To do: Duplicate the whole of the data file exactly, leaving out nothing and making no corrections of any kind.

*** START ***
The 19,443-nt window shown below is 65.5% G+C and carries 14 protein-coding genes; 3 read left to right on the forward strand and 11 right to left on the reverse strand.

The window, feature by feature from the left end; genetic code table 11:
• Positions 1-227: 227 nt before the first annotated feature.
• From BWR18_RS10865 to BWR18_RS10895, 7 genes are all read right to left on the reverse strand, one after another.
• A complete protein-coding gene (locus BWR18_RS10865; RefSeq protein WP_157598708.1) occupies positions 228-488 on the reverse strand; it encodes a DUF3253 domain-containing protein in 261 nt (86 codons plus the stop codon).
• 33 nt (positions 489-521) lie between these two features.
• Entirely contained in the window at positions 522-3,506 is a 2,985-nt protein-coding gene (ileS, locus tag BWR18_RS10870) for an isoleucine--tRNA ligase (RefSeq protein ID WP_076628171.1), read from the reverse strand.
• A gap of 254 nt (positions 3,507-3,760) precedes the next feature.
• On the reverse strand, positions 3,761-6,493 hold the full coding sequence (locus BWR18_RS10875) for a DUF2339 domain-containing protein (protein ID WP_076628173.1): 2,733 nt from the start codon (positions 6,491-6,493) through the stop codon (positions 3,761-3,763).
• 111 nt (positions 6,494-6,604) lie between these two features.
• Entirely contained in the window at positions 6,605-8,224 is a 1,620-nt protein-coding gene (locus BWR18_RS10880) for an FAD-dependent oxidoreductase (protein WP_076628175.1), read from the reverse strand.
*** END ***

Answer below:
The 19,443-nt window shown below is 65.5% G+C and carries 14 protein-coding genes; 3 read left to right on the forward strand and 11 right to left on the reverse strand.

The window, feature by feature from the left end; genetic code table 11:
• Positions 1-227: 227 nt before the first annotated feature.
• From BWR18_RS10865 to BWR18_RS10895, 7 genes are all read right to left on the reverse strand, one after another.
• A complete protein-coding gene (locus BWR18_RS10865; RefSeq protein WP_157598708.1) occupies positions 228-488 on the reverse strand; it encodes a DUF3253 domain-containing protein in 261 nt (86 codons plus the stop codon).
• 33 nt (positions 489-521) lie between these two features.
• Entirely contained in the window at positions 522-3,506 is a 2,985-nt protein-coding gene (ileS, locus tag BWR18_RS10870) for an isoleucine--tRNA ligase (RefSeq protein ID WP_076628171.1), read from the reverse strand.
• A gap of 254 nt (positions 3,507-3,760) precedes the next feature.
• On the reverse strand, positions 3,761-6,493 hold the full coding sequence (locus BWR18_RS10875) for a DUF2339 domain-containing protein (protein ID WP_076628173.1): 2,733 nt from the start codon (positions 6,491-6,493) through the stop codon (positions 3,761-3,763).
• 111 nt (positions 6,494-6,604) lie between these two features.
• Entirely contained in the window at positions 6,605-8,224 is a 1,620-nt protein-coding gene (locus BWR18_RS10880) for an FAD-dependent oxidoreductase (protein WP_076628175.1), read from the reverse strand.